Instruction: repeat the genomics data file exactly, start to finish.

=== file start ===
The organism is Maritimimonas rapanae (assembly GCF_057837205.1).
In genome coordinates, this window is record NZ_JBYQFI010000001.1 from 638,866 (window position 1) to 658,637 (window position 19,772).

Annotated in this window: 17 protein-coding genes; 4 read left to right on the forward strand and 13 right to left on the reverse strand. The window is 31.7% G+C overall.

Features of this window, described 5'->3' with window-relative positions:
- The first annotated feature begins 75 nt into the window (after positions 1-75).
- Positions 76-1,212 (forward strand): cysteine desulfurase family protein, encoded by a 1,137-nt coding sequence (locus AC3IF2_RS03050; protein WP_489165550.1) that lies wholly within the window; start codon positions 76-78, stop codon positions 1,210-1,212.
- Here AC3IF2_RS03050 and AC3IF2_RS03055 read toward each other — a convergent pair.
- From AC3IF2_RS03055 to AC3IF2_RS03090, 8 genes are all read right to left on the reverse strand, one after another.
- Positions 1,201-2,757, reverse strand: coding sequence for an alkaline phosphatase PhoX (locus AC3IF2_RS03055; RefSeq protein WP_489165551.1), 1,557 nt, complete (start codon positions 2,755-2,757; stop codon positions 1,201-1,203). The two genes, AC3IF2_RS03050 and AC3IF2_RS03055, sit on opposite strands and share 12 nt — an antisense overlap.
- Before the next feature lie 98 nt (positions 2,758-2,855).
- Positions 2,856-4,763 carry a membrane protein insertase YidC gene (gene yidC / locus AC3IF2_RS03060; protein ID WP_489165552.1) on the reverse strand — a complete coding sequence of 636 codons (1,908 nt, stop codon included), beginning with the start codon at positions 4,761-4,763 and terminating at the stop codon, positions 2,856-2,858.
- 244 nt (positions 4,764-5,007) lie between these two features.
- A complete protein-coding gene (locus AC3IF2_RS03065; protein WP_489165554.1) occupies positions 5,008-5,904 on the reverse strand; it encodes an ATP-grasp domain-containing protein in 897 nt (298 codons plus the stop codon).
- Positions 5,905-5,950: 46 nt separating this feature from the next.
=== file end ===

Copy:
The organism is Maritimimonas rapanae (assembly GCF_057837205.1).
In genome coordinates, this window is record NZ_JBYQFI010000001.1 from 638,866 (window position 1) to 658,637 (window position 19,772).

Annotated in this window: 17 protein-coding genes; 4 read left to right on the forward strand and 13 right to left on the reverse strand. The window is 31.7% G+C overall.

Features of this window, described 5'->3' with window-relative positions:
- The first annotated feature begins 75 nt into the window (after positions 1-75).
- Positions 76-1,212 (forward strand): cysteine desulfurase family protein, encoded by a 1,137-nt coding sequence (locus AC3IF2_RS03050; protein WP_489165550.1) that lies wholly within the window; start codon positions 76-78, stop codon positions 1,210-1,212.
- Here AC3IF2_RS03050 and AC3IF2_RS03055 read toward each other — a convergent pair.
- From AC3IF2_RS03055 to AC3IF2_RS03090, 8 genes are all read right to left on the reverse strand, one after another.
- Positions 1,201-2,757, reverse strand: coding sequence for an alkaline phosphatase PhoX (locus AC3IF2_RS03055; RefSeq protein WP_489165551.1), 1,557 nt, complete (start codon positions 2,755-2,757; stop codon positions 1,201-1,203). The two genes, AC3IF2_RS03050 and AC3IF2_RS03055, sit on opposite strands and share 12 nt — an antisense overlap.
- Before the next feature lie 98 nt (positions 2,758-2,855).
- Positions 2,856-4,763 carry a membrane protein insertase YidC gene (gene yidC / locus AC3IF2_RS03060; protein ID WP_489165552.1) on the reverse strand — a complete coding sequence of 636 codons (1,908 nt, stop codon included), beginning with the start codon at positions 4,761-4,763 and terminating at the stop codon, positions 2,856-2,858.
- 244 nt (positions 4,764-5,007) lie between these two features.
- A complete protein-coding gene (locus AC3IF2_RS03065; protein WP_489165554.1) occupies positions 5,008-5,904 on the reverse strand; it encodes an ATP-grasp domain-containing protein in 897 nt (298 codons plus the stop codon).
- Positions 5,905-5,950: 46 nt separating this feature from the next.